693 items, 20 items per page
- In August 2015, the City of Pittsburgh, Pennsylvania, enacted a paid sick leave law (see our previous Labor and Employment Alert on the ordinance). The ordinance would have required all private employers in the City of Pittsburgh to provide their eligible employees with at least one hour of sick leave for each 35 hours worked.
- On January 11, 2016, the Office of Federal Contract Compliance Programs (OFCCP) final rule on pay transparency became effective. The rule implements Executive Order 13665, issued in April 2014, prohibiting federal contractors from discharging or discriminating against an employee or applicant "because such employee or applicant has inquired about, discussed, or disclosed the compensation of the employee or applicant or another employee or applicant" (See our previous Labor and Employment Alert on the final rule). The OFCCP’s final rule applies to all federal contractors with contracts in excess of $10,000 entered into or modified on or after January 11, 2016.
- On January 5, 2016, New York City Mayor Bill de Blasio signed into law legislation prohibiting employment discrimination based on an individual’s actual or perceived status as a caregiver.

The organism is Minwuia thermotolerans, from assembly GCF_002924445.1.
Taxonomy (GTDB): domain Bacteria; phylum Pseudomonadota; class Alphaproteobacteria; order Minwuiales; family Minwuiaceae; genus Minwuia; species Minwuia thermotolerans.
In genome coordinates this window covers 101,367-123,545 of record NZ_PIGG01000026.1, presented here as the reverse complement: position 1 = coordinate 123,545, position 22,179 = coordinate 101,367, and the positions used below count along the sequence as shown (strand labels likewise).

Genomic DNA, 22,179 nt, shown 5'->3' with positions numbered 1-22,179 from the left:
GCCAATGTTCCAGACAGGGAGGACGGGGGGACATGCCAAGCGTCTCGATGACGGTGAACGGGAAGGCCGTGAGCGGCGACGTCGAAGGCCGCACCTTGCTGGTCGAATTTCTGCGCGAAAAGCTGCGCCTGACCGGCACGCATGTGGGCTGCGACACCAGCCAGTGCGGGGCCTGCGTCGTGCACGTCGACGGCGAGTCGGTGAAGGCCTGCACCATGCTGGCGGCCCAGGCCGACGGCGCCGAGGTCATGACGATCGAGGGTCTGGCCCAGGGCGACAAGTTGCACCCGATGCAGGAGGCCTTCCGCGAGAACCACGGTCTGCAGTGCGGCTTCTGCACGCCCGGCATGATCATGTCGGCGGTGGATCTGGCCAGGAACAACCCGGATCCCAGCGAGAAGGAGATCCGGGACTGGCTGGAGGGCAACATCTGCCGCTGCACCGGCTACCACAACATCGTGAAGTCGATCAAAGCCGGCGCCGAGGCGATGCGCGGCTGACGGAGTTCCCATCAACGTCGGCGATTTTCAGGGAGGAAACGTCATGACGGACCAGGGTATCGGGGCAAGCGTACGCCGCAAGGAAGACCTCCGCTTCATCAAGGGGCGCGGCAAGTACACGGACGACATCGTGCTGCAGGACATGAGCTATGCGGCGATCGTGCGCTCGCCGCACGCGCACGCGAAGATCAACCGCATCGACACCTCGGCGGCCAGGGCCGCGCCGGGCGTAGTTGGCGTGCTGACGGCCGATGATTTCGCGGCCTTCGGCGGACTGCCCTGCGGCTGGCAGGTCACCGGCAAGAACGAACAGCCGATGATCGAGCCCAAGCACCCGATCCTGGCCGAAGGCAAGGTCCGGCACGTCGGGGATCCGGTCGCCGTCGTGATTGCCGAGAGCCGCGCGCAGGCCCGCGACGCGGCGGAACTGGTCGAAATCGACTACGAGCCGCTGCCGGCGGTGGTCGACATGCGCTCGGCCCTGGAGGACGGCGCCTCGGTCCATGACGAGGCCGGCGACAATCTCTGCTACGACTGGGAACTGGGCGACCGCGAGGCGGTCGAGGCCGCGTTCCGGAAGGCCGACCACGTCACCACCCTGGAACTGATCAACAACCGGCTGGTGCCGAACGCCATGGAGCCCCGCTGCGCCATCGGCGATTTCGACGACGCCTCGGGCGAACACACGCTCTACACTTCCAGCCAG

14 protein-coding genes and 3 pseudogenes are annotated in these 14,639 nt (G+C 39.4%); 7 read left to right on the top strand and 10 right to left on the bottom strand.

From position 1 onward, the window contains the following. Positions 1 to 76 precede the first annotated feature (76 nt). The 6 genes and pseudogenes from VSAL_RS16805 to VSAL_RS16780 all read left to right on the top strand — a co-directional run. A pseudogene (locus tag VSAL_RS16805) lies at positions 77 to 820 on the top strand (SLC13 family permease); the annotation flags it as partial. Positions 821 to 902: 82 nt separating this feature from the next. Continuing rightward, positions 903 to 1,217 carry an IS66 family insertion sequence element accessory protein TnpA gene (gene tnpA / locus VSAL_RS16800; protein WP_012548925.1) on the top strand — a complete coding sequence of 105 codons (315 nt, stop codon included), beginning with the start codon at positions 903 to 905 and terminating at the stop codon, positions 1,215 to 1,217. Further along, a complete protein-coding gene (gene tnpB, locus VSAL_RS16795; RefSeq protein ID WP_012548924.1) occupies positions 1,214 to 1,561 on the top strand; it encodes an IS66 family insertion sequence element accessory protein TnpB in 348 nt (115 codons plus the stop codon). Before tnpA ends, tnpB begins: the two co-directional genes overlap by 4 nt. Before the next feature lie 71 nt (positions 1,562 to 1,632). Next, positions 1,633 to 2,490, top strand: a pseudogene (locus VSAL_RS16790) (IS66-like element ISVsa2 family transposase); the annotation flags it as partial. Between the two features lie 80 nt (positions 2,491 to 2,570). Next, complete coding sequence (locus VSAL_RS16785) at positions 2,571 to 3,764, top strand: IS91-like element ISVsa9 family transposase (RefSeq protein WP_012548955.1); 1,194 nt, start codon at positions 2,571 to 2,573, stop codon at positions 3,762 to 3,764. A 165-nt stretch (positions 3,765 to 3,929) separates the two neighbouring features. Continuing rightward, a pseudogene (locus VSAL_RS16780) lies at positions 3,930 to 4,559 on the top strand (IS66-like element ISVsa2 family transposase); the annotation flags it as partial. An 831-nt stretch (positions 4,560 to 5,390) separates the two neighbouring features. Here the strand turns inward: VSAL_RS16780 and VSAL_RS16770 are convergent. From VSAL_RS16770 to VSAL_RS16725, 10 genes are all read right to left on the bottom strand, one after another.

- Labor and Employment Alert: Form 1095 Deadlines Extended and Other December Developments Impacting Health Benefits
In a welcome development, the IRS announced on December 28, 2015 (IRS Notice 2016-04) the following extensions of Form 1095-C and Form 1095-B deadlines:
Original Deadline New Extended Deadline Distribution to employees February 1, 2016 March 31, 2016 (2-month extension) Electronic filing with IRS March 31, 2016 June 30, 2016 (3-month extension) Paper filing with IRS* February 29, 2016 May 31, 2016 (3-month extension)
* Paper filing is only permitted if an entity is filing fewer than 250 Forms 1095-C or 1095-B.
- In October 2015, Representative Tom Brinkman introduced House Bill 377 in the Ohio General Assembly to make Ohio the nation’s 26th right-to-work state (along with Alabama, Arizona, Arkansas, Kansas, Florida, Georgia, Idaho, Indiana, Iowa, Louisiana, Michigan, Mississippi, Nebraska, Nevada, North Carolina, North Dakota, Oklahoma, South Carolina, South Dakota, Tennessee, Texas, Utah, Virginia, Wisconsin, and Wyoming).